The Department of the Interior is transferring regulations governing offshore renewable energy activities – including workplace safety and environmental compliance – from the Bureau of Ocean Energy Management (BOEM) to the Bureau of Safety and Environmental Enforcement (BSEE).
“Over the past several months, BOEM and BSEE have taken steps to ensure a seamless transition of functions related to safety and environmental protections for the offshore renewable energy program,” says Principal Deputy Assistant Secretary for Land and Minerals Management Laura Daniel-Davis. “This rule advances regulatory clarity and transparency for the offshore wind industry. It allows the bureaus to focus on ensuring that future clean energy development and operations continue to occur in a safe and environmentally responsible manner.”
In 2011, the department formally established BOEM and BSEE as new bureaus to carry out its offshore energy management, safety and environmental oversight missions. The establishment of BOEM and BSEE marked the culmination of an effort to reorganize the former Minerals Management Service following the Deepwater Horizon tragedy. As part of that reorganization, oversight of offshore renewable energy, then an emerging industry, was assigned to BOEM.
This action recognizes that the scopes of the bureaus’ roles and responsibilities have matured over the last decade and supports the department’s commitment to independent regulatory oversight and enforcement in the renewable energy program.
The rulemaking does not make substantive changes to current regulatory requirements, nor does it impose additional regulatory burdens.
“This announcement establishes a reliable regulatory framework that the industry can plan around at a critical juncture for U.S. offshore wind,” comments Liz Burdock, founder and CEO of the Business Network for Offshore Wind. “It is vital that as the industry grows, we adopt standards to ensure worker safety, regulatory certainty, and a clear set of guidelines for projects to follow throughout the country. 2023 is shaping up to be the year when we shift from demonstration to commercialization, and the proposed regulatory oversight sharing between BOEM and BSEE will provide safety for workers as projects continue moving forward.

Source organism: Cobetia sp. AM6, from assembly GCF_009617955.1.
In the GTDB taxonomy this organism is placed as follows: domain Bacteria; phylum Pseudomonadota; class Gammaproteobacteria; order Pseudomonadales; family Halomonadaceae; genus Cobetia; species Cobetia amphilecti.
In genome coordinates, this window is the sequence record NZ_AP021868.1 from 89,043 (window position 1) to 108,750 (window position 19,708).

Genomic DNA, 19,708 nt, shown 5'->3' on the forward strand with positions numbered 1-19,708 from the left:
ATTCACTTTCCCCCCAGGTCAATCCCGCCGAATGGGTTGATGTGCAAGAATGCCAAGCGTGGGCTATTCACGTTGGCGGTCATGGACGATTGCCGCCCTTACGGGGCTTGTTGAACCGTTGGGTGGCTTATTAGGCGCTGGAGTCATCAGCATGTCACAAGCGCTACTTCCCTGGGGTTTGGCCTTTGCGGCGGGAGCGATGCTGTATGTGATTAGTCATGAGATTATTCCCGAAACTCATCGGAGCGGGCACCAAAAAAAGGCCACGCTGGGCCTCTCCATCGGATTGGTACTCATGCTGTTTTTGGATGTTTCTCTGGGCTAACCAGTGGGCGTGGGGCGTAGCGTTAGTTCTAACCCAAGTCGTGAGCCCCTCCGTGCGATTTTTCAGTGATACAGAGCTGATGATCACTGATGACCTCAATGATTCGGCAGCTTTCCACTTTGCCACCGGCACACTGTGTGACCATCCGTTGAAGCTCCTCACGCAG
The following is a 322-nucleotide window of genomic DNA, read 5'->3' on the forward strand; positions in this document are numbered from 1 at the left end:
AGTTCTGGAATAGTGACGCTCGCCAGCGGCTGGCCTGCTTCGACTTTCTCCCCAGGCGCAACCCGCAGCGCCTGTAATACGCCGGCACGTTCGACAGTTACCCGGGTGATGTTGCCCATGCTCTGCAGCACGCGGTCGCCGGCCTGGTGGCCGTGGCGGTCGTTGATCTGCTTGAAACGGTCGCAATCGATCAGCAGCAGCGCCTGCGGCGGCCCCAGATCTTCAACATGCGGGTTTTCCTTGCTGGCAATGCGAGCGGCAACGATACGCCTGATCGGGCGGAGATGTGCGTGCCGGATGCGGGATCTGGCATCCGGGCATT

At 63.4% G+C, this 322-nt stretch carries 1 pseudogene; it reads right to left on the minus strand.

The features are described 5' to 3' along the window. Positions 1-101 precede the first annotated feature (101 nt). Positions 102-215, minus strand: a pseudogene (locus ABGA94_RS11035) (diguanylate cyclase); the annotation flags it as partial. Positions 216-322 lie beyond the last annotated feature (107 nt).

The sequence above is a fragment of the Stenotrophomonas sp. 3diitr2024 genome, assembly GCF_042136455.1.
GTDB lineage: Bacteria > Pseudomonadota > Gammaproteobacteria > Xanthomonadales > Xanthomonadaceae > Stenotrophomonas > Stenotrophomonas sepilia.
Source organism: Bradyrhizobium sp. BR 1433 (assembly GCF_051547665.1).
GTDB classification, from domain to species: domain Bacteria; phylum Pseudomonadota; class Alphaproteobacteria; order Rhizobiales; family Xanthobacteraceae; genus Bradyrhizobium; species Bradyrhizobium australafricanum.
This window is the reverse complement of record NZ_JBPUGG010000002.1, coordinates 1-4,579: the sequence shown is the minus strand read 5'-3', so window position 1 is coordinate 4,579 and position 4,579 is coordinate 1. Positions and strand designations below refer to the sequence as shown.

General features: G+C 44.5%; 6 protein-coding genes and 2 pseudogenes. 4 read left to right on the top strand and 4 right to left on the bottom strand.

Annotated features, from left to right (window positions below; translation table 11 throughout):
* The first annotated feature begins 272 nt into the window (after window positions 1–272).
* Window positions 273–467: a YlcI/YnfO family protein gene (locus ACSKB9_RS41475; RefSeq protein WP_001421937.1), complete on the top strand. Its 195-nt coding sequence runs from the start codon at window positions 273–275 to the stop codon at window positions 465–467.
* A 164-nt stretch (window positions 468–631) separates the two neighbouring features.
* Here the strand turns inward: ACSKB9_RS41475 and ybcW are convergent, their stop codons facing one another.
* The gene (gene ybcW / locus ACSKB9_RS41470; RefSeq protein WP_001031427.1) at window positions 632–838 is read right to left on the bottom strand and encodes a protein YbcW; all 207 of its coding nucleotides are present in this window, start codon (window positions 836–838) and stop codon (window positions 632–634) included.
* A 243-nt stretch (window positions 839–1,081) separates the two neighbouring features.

Key authorities transferred to BSEE include, but are not limited to evaluating and overseeing facility design, fabrication, installation, safety management systems and oil spill response plans; enforcing operational safety through inspections, incident reporting, and investigations; enforcing compliance, including safety and environmental compliance, with all applicable laws, regulations, leases, grants, and approved plans through notices of noncompliance, cessation orders, civil penalties, and other appropriate means; and overseeing decommissioning activities.
Regulatory authority for the following functions remains with BOEM: determining areas suitable for siting offshore wind energy facilities; issuing leases, easements and rights-of-way for activities that produce or support the production, transportation, or transmission of offshore energy or energy resources; reviewing and approving or approving with modifications or disapproving plans, including construction and operations plans, site assessment plans, and general activities plans, required for authorizing offshore renewable energy development; and conducting analyses under the National Environmental Policy Act and other environmental studies and incorporating mitigation measures into plan approvals to avoid or minimize harm to the marine, coastal, or human environments.
A joint notice to lessees outlines the transfer of responsibilities with information for submitting information to each bureau. The final rule will publish in the Federal Register.
This announcement comes following the release of a proposed rule from BOEM that would modernize regulations, streamline overly complex and burdensome processes, clarify ambiguous provisions, and enhance compliance provisions in order to decrease costs and uncertainty associated with the deployment of offshore wind facilities. These collective efforts support the Biden-Harris administration’s ambitious deployment goals of 30 gigawatts of offshore wind energy by 2030 and 15 gigawatts of floating offshore wind energy by 2035.